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How to create a Visual Content Library for on-demand training

Sebastian Vowels
Implementation Consultant

This article is one of our favourites from around the web. We've included an excerpt below but do go and read the original!

Original source:
  • February 9, 2023
  • Digitisation

Know how to capture your know-how

Alright, so you’ve decided to take the leap and create a Knowledge Management System (KMS) - fantastic! Now what?

Well, a big part of creating a modern and effective KMS is ensuring that you have a really top notch Visual Content Library (VCL).

Why? Having an effective content library helps support your digital Standard Operating Procedures (SOPs).

Remember, your ineffective two-dimensional SOPs are no longer making the cut when it comes to communicating vital information to your team. Visual content is the secret sauce to taking your SOPs to the next level.

Outside of SOPs, our SME’s simply don’t have the time to show those two new hires that unique way to perform a niche task. This kind of knowledge is hard to communicate via SOPs but isn't being passed on without your SME taking the time.

A VCL is the happy medium that allows them to demonstrate once and never again.

So how do we make a Visual Content Library?

1. Plan

Like many tasks in life, planning is important. First, we need to make a list of all the content we want to capture. Take an hour out of your day, ideally in collaboration with some of your SMEs, and bring them along the journey for making a visual content library.

In this workshop, you’ll cover three types of videos to create.

Common questions

Talk about what are the most common questions your SMEs get asked. Next to each of these items, jot a few dot points down as to what each of these questions is composed of (steps, instructions, procedures etc).

These are priority number one, and are a great way to show some fast value of your KMS to your SMEs.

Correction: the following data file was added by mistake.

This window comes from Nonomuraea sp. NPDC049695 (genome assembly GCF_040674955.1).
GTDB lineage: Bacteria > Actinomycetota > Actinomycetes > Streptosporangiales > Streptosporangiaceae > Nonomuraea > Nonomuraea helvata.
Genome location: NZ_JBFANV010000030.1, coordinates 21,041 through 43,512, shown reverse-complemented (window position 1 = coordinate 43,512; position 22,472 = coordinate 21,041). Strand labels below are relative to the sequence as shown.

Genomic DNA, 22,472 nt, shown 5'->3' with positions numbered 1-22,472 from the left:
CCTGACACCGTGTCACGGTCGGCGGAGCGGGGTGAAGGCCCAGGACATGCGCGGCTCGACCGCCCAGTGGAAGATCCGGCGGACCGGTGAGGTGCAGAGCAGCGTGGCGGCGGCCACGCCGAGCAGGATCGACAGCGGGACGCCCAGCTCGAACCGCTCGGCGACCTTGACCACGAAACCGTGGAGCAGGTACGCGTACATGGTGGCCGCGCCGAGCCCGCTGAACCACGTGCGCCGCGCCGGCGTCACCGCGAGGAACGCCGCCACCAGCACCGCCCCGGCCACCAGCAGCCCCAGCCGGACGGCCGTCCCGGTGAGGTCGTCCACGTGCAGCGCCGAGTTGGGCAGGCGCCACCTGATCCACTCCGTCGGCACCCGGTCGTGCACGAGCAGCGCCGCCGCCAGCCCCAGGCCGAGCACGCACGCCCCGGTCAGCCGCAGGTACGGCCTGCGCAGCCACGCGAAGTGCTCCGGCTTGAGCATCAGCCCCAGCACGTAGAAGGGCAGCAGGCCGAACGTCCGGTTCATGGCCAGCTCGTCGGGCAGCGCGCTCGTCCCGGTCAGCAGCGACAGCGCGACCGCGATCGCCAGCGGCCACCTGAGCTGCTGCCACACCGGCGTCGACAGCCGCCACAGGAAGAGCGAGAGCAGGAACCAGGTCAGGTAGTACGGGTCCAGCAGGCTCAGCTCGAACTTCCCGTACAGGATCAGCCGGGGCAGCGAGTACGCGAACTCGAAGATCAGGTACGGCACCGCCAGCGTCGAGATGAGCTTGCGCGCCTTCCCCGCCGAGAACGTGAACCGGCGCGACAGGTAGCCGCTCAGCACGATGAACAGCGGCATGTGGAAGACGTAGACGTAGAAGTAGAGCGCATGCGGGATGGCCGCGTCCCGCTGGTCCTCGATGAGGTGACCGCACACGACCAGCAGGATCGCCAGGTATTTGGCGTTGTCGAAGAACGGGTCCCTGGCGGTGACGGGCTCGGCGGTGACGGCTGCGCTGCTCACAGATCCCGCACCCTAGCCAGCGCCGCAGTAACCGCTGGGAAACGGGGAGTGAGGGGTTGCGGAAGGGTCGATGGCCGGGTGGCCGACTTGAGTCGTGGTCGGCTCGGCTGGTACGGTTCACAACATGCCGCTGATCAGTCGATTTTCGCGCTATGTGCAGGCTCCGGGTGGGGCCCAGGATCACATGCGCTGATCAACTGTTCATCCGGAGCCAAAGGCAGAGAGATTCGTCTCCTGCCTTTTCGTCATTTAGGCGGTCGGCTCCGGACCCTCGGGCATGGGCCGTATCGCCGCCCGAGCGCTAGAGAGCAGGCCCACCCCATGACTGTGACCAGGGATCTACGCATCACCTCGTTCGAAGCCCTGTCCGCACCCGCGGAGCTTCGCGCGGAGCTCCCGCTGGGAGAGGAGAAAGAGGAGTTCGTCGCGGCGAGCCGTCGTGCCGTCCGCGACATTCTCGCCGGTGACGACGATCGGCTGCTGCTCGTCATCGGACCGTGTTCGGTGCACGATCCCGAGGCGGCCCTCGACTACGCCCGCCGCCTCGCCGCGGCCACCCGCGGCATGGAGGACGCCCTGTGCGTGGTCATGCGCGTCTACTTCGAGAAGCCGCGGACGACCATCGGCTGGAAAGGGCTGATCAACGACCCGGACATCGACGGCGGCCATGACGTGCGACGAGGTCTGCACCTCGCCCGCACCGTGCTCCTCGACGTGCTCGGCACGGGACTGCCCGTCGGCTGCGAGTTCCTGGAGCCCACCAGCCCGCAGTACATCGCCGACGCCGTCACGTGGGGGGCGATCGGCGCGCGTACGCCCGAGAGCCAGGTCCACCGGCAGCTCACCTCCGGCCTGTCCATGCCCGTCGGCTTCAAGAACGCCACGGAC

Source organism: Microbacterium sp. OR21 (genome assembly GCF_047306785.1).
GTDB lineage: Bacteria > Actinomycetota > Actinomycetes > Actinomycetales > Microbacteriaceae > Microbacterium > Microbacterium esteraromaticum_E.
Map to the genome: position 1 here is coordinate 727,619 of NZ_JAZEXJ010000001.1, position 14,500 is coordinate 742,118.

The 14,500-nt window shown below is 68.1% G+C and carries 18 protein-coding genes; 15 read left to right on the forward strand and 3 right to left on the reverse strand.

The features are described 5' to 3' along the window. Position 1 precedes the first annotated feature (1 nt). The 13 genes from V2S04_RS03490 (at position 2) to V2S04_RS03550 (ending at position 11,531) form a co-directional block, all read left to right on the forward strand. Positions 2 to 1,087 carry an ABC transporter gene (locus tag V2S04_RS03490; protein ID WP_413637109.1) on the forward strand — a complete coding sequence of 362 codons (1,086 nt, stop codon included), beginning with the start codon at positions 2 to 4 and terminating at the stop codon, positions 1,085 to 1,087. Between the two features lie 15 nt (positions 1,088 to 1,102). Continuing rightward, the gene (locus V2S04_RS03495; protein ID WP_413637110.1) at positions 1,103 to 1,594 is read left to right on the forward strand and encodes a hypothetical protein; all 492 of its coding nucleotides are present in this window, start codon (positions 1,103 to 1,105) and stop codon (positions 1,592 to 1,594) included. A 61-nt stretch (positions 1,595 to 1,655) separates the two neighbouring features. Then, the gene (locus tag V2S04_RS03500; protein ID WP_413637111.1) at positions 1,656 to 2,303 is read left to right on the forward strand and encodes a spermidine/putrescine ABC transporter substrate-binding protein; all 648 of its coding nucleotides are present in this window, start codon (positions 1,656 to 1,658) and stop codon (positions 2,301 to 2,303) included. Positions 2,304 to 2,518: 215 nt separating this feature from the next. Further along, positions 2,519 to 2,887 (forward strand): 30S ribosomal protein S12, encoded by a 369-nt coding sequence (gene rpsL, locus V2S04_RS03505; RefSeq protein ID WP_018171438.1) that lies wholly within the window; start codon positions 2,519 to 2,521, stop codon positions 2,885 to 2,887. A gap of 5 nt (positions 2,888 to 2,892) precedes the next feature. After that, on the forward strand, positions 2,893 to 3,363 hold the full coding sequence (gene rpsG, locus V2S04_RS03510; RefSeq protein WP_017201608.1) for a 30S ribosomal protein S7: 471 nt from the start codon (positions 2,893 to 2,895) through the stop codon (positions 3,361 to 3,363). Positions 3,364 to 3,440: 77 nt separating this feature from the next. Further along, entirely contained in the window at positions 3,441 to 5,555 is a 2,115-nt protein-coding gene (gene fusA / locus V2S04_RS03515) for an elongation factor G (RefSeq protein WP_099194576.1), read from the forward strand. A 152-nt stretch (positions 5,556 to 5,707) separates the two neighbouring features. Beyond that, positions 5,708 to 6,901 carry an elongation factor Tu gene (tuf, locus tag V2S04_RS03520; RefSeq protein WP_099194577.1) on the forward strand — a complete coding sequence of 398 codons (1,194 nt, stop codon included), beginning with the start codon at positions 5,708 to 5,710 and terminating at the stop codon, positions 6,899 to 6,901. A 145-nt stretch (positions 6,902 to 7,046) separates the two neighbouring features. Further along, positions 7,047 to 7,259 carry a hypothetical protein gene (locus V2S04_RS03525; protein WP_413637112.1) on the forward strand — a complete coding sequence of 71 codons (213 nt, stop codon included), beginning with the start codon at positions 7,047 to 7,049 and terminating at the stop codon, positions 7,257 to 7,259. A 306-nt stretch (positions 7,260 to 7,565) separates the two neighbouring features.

Repeated tasks

Next, write down the tasks that are often repeated within your organisation. Think daily checks, troubleshooting tips, routine procedures.

Again, jot down a few points about what comprises each of these. 

These are priority number two, something to use as an onboarding tool or quick refreshers.

Technical tasks

Last, write down the tasks that require a higher level of technical knowledge. These are tasks that your standard technicians or users would not be exposed to regularly.

Think: servicing an older piece of equipment, working with a unique tool, perhaps even teaching a concept that isn't common knowledge.

These are your third priority, and should help to enhance the previous pieces of content.

Great stuff, now we have a list to work from!

2. Schedule

Scheduling is important, but can be done oh so poorly (cue Winnie the Pooh ‘oh dear’).

You need to set yourself and your team realistic expectations. We’ve found that depending on the size of your team, 2-6 pieces of video content a week is a good pace to set.

However, that also means if you have 100 items on your list, it could take nearly a year to capture all of the items on the list if you don’t have the right resources.

Keeping this in mind, take the items in your three groups and order them based on your priorities. Think about availability of resources and SMEs, site availability, big projects, and other factors that you might need to work around.

It’s then as simple as putting a due date next to each piece of content. You could set up a shared calendar for the team, a fancy gantt chart (my personal favourite), or even a word document. We’ve created a template planning sheet for you at the bottom of this article.

This is also the time to delegate the content creation amongst your team.

With each piece of content, assign a person who is responsible for capturing that content. It's important to give your team a sense of responsibility and ownership in creating the videos, so sometimes it's useful to allocate content to those who suggested it or who are most familiar with it.

3. Organise

Let's think about logistics. How are we actually going to capture the content? There are a variety of ways to capture your content.

Mobile phones? Tablets? Camcorders? RealWear? Go-Pro? Sketch Artists? An improv theatre troupe tasked with recreating your SOPs?

Now is the time to start thinking about what resources you need to capture quality content.

Images are fairly straightforward, there are so many devices available with tremendously powerful cameras in them. 

Documents or PDFs should be available internally, and if not, your organisation will likely have the required document processor to write them out.

Where a lot of people get stuck is capturing video content. Whilst it is the hardest to get right, it's also the most powerful.

Think about things in two categories: picture and sound.